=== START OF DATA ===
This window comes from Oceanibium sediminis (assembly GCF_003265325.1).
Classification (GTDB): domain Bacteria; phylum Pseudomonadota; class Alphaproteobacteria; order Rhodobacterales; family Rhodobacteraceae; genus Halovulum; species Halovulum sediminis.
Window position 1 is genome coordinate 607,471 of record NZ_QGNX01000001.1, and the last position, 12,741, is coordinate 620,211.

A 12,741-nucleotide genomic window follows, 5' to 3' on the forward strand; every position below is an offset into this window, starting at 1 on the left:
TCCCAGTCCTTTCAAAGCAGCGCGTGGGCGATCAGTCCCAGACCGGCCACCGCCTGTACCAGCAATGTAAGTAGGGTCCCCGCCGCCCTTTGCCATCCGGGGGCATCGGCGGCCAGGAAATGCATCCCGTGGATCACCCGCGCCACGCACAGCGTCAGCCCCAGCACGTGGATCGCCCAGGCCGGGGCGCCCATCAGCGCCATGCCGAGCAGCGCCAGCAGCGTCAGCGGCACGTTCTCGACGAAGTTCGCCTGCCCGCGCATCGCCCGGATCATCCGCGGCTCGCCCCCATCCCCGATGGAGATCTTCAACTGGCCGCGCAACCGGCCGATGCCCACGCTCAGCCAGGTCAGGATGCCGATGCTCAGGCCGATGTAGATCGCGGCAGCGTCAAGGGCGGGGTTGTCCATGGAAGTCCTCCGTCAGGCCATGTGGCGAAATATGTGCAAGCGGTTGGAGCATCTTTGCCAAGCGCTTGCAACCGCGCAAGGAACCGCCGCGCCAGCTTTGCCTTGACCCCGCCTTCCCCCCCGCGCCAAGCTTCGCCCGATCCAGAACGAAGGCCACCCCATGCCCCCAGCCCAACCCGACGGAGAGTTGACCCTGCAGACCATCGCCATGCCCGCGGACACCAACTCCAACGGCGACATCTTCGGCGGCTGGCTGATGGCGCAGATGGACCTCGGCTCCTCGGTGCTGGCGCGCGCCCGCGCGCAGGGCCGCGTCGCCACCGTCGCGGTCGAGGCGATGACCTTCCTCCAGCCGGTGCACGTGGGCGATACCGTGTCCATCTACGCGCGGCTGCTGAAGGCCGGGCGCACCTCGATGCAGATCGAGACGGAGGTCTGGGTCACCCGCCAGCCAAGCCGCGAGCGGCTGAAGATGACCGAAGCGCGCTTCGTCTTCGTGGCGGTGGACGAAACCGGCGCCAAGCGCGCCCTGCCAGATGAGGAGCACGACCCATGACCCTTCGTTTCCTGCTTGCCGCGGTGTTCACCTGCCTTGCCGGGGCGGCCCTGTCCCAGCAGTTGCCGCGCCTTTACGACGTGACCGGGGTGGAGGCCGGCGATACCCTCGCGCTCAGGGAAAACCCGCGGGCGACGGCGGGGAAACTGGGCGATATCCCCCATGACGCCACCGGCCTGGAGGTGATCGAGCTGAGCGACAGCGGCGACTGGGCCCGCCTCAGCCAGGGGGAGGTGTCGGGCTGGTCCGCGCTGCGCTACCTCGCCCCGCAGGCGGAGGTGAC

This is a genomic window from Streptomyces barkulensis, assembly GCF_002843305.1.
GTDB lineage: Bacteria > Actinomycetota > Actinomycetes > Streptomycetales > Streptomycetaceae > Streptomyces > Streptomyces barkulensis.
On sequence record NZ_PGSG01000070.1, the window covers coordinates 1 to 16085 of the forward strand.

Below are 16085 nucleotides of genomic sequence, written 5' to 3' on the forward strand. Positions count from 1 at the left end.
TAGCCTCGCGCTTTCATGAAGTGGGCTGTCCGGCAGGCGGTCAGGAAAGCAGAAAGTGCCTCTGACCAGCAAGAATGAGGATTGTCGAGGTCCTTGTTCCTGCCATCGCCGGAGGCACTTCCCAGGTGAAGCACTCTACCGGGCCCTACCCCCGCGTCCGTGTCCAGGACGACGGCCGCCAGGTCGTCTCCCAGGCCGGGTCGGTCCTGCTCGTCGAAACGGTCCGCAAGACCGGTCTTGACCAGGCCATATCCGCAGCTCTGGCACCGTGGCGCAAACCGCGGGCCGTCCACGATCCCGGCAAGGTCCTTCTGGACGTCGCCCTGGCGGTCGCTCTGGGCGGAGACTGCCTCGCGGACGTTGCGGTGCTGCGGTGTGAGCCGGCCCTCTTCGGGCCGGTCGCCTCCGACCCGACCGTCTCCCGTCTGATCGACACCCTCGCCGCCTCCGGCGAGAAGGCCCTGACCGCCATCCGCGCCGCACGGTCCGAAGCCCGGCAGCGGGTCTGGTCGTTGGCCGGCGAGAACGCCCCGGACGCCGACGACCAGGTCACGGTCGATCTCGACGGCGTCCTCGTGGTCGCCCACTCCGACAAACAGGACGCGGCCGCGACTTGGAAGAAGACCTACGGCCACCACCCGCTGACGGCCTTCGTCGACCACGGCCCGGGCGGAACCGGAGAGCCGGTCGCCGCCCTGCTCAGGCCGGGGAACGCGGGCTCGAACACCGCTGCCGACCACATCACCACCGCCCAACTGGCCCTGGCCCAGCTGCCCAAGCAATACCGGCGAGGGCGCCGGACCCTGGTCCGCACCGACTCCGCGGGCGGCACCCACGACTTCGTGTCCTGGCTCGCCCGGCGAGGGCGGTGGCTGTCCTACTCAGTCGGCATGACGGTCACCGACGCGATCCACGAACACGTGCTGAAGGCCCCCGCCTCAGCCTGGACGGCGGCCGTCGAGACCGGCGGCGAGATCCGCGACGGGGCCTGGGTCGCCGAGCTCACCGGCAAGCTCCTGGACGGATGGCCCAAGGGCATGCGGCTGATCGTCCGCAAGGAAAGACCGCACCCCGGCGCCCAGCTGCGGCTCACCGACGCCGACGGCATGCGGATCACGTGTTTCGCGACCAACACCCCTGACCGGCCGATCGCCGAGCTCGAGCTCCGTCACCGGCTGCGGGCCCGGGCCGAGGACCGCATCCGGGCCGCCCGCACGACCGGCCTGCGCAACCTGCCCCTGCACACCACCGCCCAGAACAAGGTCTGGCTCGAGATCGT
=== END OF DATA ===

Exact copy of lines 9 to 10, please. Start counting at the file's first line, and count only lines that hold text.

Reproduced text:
Below are 16085 nucleotides of genomic sequence, written 5' to 3' on the forward strand. Positions count from 1 at the left end.
TAGCCTCGCGCTTTCATGAAGTGGGCTGTCCGGCAGGCGGTCAGGAAAGCAGAAAGTGCCTCTGACCAGCAAGAATGAGGATTGTCGAGGTCCTTGTTCCTGCCATCGCCGGAGGCACTTCCCAGGTGAAGCACTCTACCGGGCCCTACCCCCGCGTCCGTGTCCAGGACGACGGCCGCCAGGTCGTCTCCCAGGCCGGGTCGGTCCTGCTCGTCGAAACGGTCCGCAAGACCGGTCTTGACCAGGCCATATCCGCAGCTCTGGCACCGTGGCGCAAACCGCGGGCCGTCCACGATCCCGGCAAGGTCCTTCTGGACGTCGCCCTGGCGGTCGCTCTGGGCGGAGACTGCCTCGCGGACGTTGCGGTGCTGCGGTGTGAGCCGGCCCTCTTCGGGCCGGTCGCCTCCGACCCGACCGTCTCCCGTCTGATCGACACCCTCGCCGCCTCCGGCGAGAAGGCCCTGACCGCCATCCGCGCCGCACGGTCCGAAGCCCGGCAGCGGGTCTGGTCGTTGGCCGGCGAGAACGCCCCGGACGCCGACGACCAGGTCACGGTCGATCTCGACGGCGTCCTCGTGGTCGCCCACTCCGACAAACAGGACGCGGCCGCGACTTGGAAGAAGACCTACGGCCACCACCCGCTGACGGCCTTCGTCGACCACGGCCCGGGCGGAACCGGAGAGCCGGTCGCCGCCCTGCTCAGGCCGGGGAACGCGGGCTCGAACACCGCTGCCGACCACATCACCACCGCCCAACTGGCCCTGGCCCAGCTGCCCAAGCAATACCGGCGAGGGCGCCGGACCCTGGTCCGCACCGACTCCGCGGGCGGCACCCACGACTTCGTGTCCTGGCTCGCCCGGCGAGGGCGGTGGCTGTCCTACTCAGTCGGCATGACGGTCACCGACGCGATCCACGAACACGTGCTGAAGGCCCCCGCCTCAGCCTGGACGGCGGCCGTCGAGACCGGCGGCGAGATCCGCGACGGGGCCTGGGTCGCCGAGCTCACCGGCAAGCTCCTGGACGGATGGCCCAAGGGCATGCGGCTGATCGTCCGCAAGGAAAGACCGCACCCCGGCGCCCAGCTGCGGCTCACCGACGCCGACGGCATGCGGATCACGTGTTTCGCGACCAACACCCCTGACCGGCCGATCGCCGAGCTCGAGCTCCGTCACCGGCTGCGGGCCCGGGCCGAGGACCGCATCCGGGCCGCCCGCACGACCGGCCTGCGCAACCTGCCCCTGCACACCACCGCCCAGAACAAGGTCTGGCTCGAGATCGT